Nicole Ari Parker (UPDATE)

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Nicole Ari Parker

From Wikipedia, the free encyclopedia
Nicole Ari Parker
NicoleAriParkerDec10.jpg

Parker in December 2010
Born Nicole Ari Parker
(1970-10-07) October 7, 1970 (age 46)
Baltimore, Maryland, U.S.
Other names Nikki Kodjoe
Occupation Actress
Years active 1993–present
Spouse(s) Boris Kodjoe (m. 2005)
Children 2

Nicole Ari Parker-Kodjoe (born October 7, 1970), also known as Nikki Kodjoe, is an American actress. She is known for her role as Becky Barnett in the 1997 film Boogie Nights and as the attorney Teri Joseph on the Showtime series Soul Food, which ran from 2000 to 2004. Additionally, Nicole co-starred on the short-lived UPN romantic comedy Second Time Around that lasted for one season and appeared in the 2008 film, Welcome Home Roscoe Jenkins.

Early years[edit]

Parker was born in Baltimore, Maryland. She is the only child of her divorced parents, health care professional Susan Parker and dentist Donald Parker.[1] After briefly attending the Montessori School, Parker entered Roland Park Country School where she stayed through high school.[2] At the age of 17, she won Best Actress in the state of Maryland’s high school competition and then moved to The Washington Ballet Company before applying to the New York University‘s Tisch School of the Arts. She graduated with an acting degree in 1993.[3]

Career[edit]

Early in her career she appeared in several critically acclaimed independent films including The Incredibly True Adventure of Two Girls in Love, Boogie Nights, 200 Cigarettes, and the 1999 Sundance Film Festival winner The Adventures of Sebastian Cole. She starred with her husband, model and actor Boris Kodjoe, in UPN‘s situation comedy Second Time Around.

After a string of odd jobs (including scooping ice cream), bit roles, and low wage work in the theater circuit, Parker was offered her breakthrough role on Soul Food. In Soul Food, she showcased her singing voice in several episodes. Parker also had a guest appearance on CSI: Crime Scene Investigation, playing a singer. She played the role of Stephanie in the movie Divas alongside Khalil Kain. She also had a lead role in the 1998 film Exiled: A Law & Order Movie. She worked alongside Martin Lawrence in two of his films: Blue Streak and Welcome Home Roscoe Jenkins. Parker also opened on Broadway in the play A Streetcar Named Desire, in the role of Blanche DuBois.

Parker was lead actress in the 2013 NBC drama pilot, Secret Lives of Husbands and Wives, and later had a recurring role on Revolution. In 2014, she starred as a series regular in the first season of the TNT crime drama Murder in the First, opposite Taye Diggs and Kathleen Robertson.[4]

Personal life[edit]

Parker eloped with actor Joseph Falasca in March 2001. Their marriage lasted only eight months; they divorced later that year.[citation needed] She married her Soul Food co-star Boris Kodjoe on May 21, 2005, in Gundelfingen, Germany. She gave birth to their first child, a girl, Sophie Tei-Naaki Lee Kodjoe, on March 5, 2005. Sophie has spina bifida, which was diagnosed at birth.[5] Parker gave birth to the couple’s second child, Nicolas Neruda Kodjoe, a boy, on October 31, 2006 in Atlanta, Georgia. The family attends the Cascade United Methodist Church when in Atlanta.[6]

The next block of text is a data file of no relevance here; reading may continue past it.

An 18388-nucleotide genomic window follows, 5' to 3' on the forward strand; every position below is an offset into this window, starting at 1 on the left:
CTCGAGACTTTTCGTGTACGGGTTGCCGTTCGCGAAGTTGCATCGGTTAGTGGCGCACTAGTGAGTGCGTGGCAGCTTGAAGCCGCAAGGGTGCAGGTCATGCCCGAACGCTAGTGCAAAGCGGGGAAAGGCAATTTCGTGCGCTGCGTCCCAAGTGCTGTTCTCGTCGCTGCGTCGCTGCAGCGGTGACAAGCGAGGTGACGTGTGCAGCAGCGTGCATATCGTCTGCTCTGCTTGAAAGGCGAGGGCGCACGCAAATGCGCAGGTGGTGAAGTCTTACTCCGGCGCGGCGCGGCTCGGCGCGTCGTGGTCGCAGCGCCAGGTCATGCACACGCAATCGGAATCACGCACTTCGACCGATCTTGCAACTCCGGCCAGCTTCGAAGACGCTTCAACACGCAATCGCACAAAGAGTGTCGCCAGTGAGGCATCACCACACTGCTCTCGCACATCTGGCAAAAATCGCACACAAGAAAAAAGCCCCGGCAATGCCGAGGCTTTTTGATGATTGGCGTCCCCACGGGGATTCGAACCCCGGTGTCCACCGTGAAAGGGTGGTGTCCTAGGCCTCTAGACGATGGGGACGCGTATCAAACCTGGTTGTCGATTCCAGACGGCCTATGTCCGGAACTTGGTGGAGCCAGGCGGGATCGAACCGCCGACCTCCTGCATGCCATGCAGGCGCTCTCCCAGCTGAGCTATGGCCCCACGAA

Parker is an active member of the Democratic Party.[7]

Filmography[edit]

Film[edit]

Year Title Role Notes
1993 Other Women’s Children Marcelle
1995 Stonewall Female Draft Officer
1995 The Incredibly True Adventure of Two Girls in Love Evie Roy
1995 Divas Stephanie
1996 Rebound: The Legend of Earl “The Goat” Manigault Wanda
1997 The End of Violence Ade
1997 Subway Stories Sharon Segment: “Honey-Getter”
1997 Boogie Nights Becky Barnett
1998 Spark Nina
1998 The Adventures of Sebastian Cole Jenny
1998 Exiled Georgeanne Taylor
1999 200 Cigarettes Bridget
1999 Mute Love Mavis
1999 Mind Prey Weather Karkinnon
1999 Mirar Mirror Denise Scott
1999 Loving Jezebel Frances
1999 Harlem Aria Clarisse
1999 A Map of the World Sherry
1999 Blue Streak Melissa Green
2000 The Loretta Claiborne Story Christine Claiborne
2000 Dancing in September Tomasina ‘Tommy’ Crawford
2000 Remember the Titans Carol Boone
2002 Brown Sugar Reese Marie Wiggam Ellis
2005 King’s Ransom Angela Drake
2008 Welcome Home, Roscoe Jenkins Lucinda Allen
2009 Black Dynamite Mahogany Black
2009 Imagine That Trish
2009 Pastor Brown Tonya Copeland Brown
2011 35 and Ticking Zenobia
2012 Vipaka Sophie
2014 Repentance Sophie Sanchez
2016 Almost Christmas Sonya Meyers

Television[edit]

Year Title Role Notes
1999–2000 Cosby Rebecca 3 episodes
2002 CSI: Crime Scene Investigation Lillie Iv Episode: “Primum Non Nocere”
2003 The System Linda Evans Series regular (9 episodes)